Finance Sec. Carlos Dominguez has said the Duterte administration has finally broken the “stranglehold of inefficiency” in the domestic rice industry with the passage of the Rice Tariffication Law that aims to “revolutionize” the agriculture sector and slash the retail cost of the staple for the benefit of over 100 million consumers.
This law, which has liberalized imports of the grain, would be fully implemented by the administration as it pursues measures to stamp out smuggling and hoarding by unscrupulous traders to cushion the impact on both palay growers and rice consumers of the temporary “transition challenges” arising from the newly deregulated market, Dominguez said.
He made it clear that the administration would never return to the pre-rice tariffication period of unstable rice supplies, high retail prices, profiteering and low farm productivity.
“This is not the future of our agriculture. We should let the Rice Tariffication Law do its work and give the economy time to adjust for further easing of rice prices for all Filipinos and for support programs to lower the production costs of our farmers,” the DoF chief said.
“The Rice Tariffication Law will redound to the benefit of the Filipino people and our rice farmers. We will continue to do what is necessary to make rice available and affordable for all while making the country’s rice sector viable, efficient and globally competitive,” he added.
The Finance chief said the government is also carrying out a slew of measures to come to the aid of farmers affected by falling palay farmgate prices, including the grant of interest-free, easy-to-pay loans and unconditional cash transfers to rice growers.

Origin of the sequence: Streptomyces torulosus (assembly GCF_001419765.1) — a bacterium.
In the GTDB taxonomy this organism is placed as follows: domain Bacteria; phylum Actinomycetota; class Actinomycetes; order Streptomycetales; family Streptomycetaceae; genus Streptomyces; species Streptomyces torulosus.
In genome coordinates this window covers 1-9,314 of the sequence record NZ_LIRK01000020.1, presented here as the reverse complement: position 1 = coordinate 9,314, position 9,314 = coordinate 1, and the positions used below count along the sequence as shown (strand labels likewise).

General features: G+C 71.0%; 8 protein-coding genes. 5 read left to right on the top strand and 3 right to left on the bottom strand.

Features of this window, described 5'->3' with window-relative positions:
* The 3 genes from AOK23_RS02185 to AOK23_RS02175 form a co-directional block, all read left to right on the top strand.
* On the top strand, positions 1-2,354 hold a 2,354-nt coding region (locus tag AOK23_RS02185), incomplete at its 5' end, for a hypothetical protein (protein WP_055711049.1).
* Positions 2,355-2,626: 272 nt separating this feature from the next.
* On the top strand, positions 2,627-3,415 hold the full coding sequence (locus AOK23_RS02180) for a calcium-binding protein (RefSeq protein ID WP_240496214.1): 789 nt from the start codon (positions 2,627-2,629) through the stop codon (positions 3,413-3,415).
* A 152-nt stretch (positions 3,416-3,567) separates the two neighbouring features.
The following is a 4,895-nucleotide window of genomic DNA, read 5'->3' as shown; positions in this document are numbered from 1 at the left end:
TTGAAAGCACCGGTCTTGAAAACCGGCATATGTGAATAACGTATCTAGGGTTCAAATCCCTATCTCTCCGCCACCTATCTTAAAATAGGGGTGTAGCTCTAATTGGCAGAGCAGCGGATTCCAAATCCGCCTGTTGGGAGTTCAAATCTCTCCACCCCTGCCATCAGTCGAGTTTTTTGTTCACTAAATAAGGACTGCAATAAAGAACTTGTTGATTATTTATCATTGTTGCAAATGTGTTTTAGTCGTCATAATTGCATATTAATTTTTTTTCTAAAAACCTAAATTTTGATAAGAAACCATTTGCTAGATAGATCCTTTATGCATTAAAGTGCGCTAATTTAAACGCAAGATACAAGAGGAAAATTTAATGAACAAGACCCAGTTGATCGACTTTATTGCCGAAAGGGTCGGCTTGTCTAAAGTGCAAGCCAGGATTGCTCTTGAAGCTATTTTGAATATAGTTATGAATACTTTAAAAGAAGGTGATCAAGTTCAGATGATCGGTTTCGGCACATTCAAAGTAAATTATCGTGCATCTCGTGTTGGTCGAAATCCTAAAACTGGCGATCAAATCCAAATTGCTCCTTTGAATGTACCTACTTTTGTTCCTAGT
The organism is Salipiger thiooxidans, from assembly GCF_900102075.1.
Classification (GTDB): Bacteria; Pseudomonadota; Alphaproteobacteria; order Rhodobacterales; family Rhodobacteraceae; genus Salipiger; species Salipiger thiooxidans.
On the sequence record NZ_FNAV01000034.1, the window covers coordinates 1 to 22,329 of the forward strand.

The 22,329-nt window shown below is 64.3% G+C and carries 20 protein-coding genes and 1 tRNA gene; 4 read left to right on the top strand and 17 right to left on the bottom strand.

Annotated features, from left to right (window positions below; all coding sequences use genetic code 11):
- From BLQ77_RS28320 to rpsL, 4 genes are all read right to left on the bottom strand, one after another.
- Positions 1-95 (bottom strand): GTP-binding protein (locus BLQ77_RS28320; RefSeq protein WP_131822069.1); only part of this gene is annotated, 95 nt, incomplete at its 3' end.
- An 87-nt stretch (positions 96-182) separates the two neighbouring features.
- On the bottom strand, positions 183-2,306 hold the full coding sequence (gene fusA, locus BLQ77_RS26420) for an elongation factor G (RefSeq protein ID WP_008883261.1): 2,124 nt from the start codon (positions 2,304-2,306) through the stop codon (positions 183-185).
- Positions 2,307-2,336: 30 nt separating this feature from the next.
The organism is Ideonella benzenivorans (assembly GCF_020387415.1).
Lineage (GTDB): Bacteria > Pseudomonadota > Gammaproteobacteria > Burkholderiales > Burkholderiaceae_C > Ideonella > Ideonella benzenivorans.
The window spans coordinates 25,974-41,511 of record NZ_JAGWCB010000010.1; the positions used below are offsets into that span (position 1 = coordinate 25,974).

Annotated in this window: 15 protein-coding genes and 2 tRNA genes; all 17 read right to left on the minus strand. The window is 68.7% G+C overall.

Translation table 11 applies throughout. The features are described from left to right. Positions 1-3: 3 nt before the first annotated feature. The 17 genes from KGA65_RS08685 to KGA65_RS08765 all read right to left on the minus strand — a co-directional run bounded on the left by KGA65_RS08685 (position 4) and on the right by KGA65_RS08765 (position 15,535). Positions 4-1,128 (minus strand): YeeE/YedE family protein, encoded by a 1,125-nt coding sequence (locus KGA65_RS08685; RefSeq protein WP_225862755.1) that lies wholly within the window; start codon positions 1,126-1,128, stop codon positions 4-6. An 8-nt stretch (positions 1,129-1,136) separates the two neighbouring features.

“We are confident that these transition challenges are temporary. Nevertheless, the government is responding to them with decisiveness. There is no inclination to repeal, revise or suspend the Rice Tariffication Law. We are confident that this is the best means to move our agriculture forward and foster competitiveness,” he said at the 11th World Rice Conference held at the Makati Shangri-La Hotel in Makati City.
The RTL or Republic Act 11203, has removed the quantitative restrictions on rice trading and imposed a minimum 35-percent tariff on imports of the grain.
Under this law, tariff collections from rice imports are mandated to go to the Rice Competitiveness Enhancement Fund, which would get P10 billion yearly to finance the long-overdue modernization of this rural sector by providing farmers with wider access to credit, agricultural training and extension work; and fresh funds for mechanization, high-quality seeds, fertilizers and other forms of assistance.
An Agriculture secretary during the former Corazon Aquino administration, Dominguez pointed out that in only seven months since it was implemented, the RTL has netted tariff revenue of P11.4 billion, which is already beyond the P10 billion earmarked per year for RCEF.